Cryptocurrencies, NFT Top Assets for Young Millionaires: New Survey

By Korir Isaac / Published June 14, 2021 | 11:35 am




KEY POINTS

The findings portray a new generational divide in wealth creation from crypto. Younger investors who spotted the trend early on are able to earn vast fortunes and grow their existing investments from the surge in the prices of bitcoin, Ethereum, and other digital currencies.


cryptocurrencies

Close to 50 percent of millennial millionaires have at least a quarter of their wealth in cryptocurrencies, says a new survey.

According to the study dubbed, online Millionaire Survey, which was conducted between April and May by the  Spectrem Group alongside CNBC, noted that the boom in the crypto market continues to create wealth for young early adopters.

Of the young 750 investors with at least 1 million Dollars in investible assets surveyed, 47 percent have over 25 percent of their wealth in cryptocurrencies. More than a third of these millennial millionaires have at least half their wealth in crypto.

The findings portray a new generational divide in wealth creation from crypto. Younger investors who spotted the trend early on are able to earn vast fortunes and grow their existing investments from the surge in the prices of bitcoin, Ethereum, and other digital currencies.

The survey, based on data from American millionaires, noted that 83 percent of the US’s millionaires have none of their wealth in crypto, and only 1 in 10 keeps more than 10 percent of their wealth in crypto assets. The same cannot be said for Africa where despite the upsurge of cryptocurrency usage, concerns over regulations still hamper its growth.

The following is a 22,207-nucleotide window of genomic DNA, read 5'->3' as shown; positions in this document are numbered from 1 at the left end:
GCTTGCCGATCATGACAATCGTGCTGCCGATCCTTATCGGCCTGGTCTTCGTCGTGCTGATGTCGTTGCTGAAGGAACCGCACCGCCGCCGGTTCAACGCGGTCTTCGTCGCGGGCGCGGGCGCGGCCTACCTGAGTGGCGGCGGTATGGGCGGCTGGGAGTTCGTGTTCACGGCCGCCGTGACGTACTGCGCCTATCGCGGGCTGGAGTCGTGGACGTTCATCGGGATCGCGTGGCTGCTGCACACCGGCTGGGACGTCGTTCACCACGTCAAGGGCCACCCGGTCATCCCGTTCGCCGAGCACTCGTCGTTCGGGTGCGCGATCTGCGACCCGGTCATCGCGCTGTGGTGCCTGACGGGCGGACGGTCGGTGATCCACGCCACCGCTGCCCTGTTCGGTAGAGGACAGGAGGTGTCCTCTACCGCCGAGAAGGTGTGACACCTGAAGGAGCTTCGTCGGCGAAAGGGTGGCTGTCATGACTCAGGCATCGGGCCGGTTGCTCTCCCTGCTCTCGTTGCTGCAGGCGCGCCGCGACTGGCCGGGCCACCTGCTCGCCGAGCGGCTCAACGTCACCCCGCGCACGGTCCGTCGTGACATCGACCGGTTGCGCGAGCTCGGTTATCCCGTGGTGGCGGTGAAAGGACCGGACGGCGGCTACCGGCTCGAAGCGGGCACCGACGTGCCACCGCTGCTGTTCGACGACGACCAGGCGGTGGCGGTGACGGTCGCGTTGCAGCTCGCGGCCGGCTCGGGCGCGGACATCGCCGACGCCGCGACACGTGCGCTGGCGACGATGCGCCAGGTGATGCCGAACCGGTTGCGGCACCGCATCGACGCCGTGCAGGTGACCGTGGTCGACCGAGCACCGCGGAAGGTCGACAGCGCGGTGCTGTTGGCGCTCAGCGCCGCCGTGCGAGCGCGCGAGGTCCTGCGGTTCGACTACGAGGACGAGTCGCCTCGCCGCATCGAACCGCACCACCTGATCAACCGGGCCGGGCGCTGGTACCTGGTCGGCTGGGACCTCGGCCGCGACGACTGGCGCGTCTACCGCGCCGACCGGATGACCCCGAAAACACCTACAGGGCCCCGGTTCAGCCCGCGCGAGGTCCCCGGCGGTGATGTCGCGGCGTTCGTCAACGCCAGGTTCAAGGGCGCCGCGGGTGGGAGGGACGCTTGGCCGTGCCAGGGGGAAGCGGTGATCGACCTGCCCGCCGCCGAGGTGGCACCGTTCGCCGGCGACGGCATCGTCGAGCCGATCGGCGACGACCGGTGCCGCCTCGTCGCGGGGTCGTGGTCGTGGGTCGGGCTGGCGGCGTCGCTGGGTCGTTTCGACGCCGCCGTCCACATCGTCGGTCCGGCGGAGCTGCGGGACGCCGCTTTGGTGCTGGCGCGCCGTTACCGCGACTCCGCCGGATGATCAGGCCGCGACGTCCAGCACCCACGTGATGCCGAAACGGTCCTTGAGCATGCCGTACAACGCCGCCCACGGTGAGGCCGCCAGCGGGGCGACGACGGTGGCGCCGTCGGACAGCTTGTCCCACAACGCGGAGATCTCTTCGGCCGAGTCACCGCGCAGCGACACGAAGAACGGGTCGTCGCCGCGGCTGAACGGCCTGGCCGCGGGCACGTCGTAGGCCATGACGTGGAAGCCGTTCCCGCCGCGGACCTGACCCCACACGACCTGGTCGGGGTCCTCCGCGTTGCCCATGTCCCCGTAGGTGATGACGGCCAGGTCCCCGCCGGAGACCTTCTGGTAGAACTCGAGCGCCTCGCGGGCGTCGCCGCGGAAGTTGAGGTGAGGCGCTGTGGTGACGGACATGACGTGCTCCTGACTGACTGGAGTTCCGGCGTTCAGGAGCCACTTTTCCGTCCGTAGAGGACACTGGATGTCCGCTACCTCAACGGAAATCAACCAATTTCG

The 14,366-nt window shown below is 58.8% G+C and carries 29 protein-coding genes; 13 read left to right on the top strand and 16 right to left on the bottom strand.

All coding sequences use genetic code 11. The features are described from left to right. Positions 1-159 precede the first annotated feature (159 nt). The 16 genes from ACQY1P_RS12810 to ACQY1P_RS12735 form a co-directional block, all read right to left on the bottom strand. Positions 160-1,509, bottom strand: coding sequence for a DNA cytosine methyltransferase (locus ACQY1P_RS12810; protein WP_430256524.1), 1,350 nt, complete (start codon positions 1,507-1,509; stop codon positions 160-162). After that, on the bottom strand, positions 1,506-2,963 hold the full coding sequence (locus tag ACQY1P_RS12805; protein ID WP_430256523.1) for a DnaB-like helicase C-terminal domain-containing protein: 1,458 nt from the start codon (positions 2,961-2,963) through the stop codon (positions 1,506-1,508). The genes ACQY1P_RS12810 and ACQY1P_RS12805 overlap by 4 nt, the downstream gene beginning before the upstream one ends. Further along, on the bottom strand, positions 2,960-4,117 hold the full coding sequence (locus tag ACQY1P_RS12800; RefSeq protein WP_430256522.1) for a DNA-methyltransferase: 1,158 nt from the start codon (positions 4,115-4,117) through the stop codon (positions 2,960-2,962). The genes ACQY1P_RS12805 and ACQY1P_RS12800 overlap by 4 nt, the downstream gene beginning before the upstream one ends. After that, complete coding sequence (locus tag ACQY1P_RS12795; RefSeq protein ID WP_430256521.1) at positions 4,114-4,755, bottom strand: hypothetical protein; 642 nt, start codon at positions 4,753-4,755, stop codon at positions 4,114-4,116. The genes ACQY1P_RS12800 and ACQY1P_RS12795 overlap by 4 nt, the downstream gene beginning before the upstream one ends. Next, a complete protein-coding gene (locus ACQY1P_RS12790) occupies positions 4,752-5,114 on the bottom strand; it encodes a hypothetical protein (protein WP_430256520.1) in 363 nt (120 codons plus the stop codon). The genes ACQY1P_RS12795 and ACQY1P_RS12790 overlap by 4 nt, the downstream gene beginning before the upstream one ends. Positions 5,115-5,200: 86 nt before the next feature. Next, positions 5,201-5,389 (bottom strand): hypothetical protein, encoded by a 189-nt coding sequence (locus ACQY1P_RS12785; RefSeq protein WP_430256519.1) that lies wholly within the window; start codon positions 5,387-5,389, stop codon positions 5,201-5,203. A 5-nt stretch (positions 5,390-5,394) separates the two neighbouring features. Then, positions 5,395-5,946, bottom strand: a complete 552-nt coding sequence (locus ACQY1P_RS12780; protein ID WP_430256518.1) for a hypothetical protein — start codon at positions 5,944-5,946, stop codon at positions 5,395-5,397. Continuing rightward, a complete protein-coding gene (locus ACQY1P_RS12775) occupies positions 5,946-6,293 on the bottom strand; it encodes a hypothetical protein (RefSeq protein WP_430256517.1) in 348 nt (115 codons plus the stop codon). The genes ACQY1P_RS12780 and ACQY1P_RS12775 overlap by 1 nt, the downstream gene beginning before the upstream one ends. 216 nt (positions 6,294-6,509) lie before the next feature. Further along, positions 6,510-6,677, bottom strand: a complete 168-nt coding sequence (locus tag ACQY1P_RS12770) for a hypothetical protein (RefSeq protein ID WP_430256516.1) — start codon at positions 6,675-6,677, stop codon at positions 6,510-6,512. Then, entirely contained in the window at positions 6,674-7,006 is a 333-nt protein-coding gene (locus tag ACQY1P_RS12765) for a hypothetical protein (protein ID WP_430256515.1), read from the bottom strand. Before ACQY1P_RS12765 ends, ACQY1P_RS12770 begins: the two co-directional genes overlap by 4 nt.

ALSO READ: Kenya’s Slow Regulatory Response Hindering Cryptocurrency Growth

Nevertheless, a report released in September 2020 showed that cryptocurrency transfers reached a peak of 316 million Dollars in June. Three countries that accounted for most of the transactions were Nigeria, South Africa, and Kenya.

However, since there are currently no regulators for cryptocurrency in most African countries, and the severe risk for ordinary investors is high, millionaires in the continent are yet to convert some of their wealth to cryptocurrency. The concern is mainly because there is no escape route or way of getting the money back once the virtual currency crashes or there is some scam.

Meanwhile, younger investors who jumped on the trend early are reaping good profits as older investors still hold doubt.

“The younger investors jumped on it early when it was not as well known. These investors were more intellectually engaged with the idea even though it was new. Older investors and the boomers were largely saying ‘Is this legit?” said George Walper, president of Spectrem Group.

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The importance of crypto to young millionaires could shift the wealth management industry, as private banks, brokers, and wealth management firms continue to entertain the idea. With this trend, there is a likelihood that in the coming years, the key to attracting the next generation of wealthy clients could be more about crypto than traditional stocks, bonds, private equity, and hedge funds.

“We’re already seeing the industry responding,” Walper said. ’We see more and more providers offering access to crypto investing. It’s changing fast.”

The study further stated that the generational divide among millionaires is even starker when it comes to nonfungible tokens (NFT’s).

“Most millionaires say they don’t know what an NFT is, and more than a third say they are an “overhyped fad.” Yet two-thirds of millennial millionaires say NFTs “are the next big thing,” the survey read.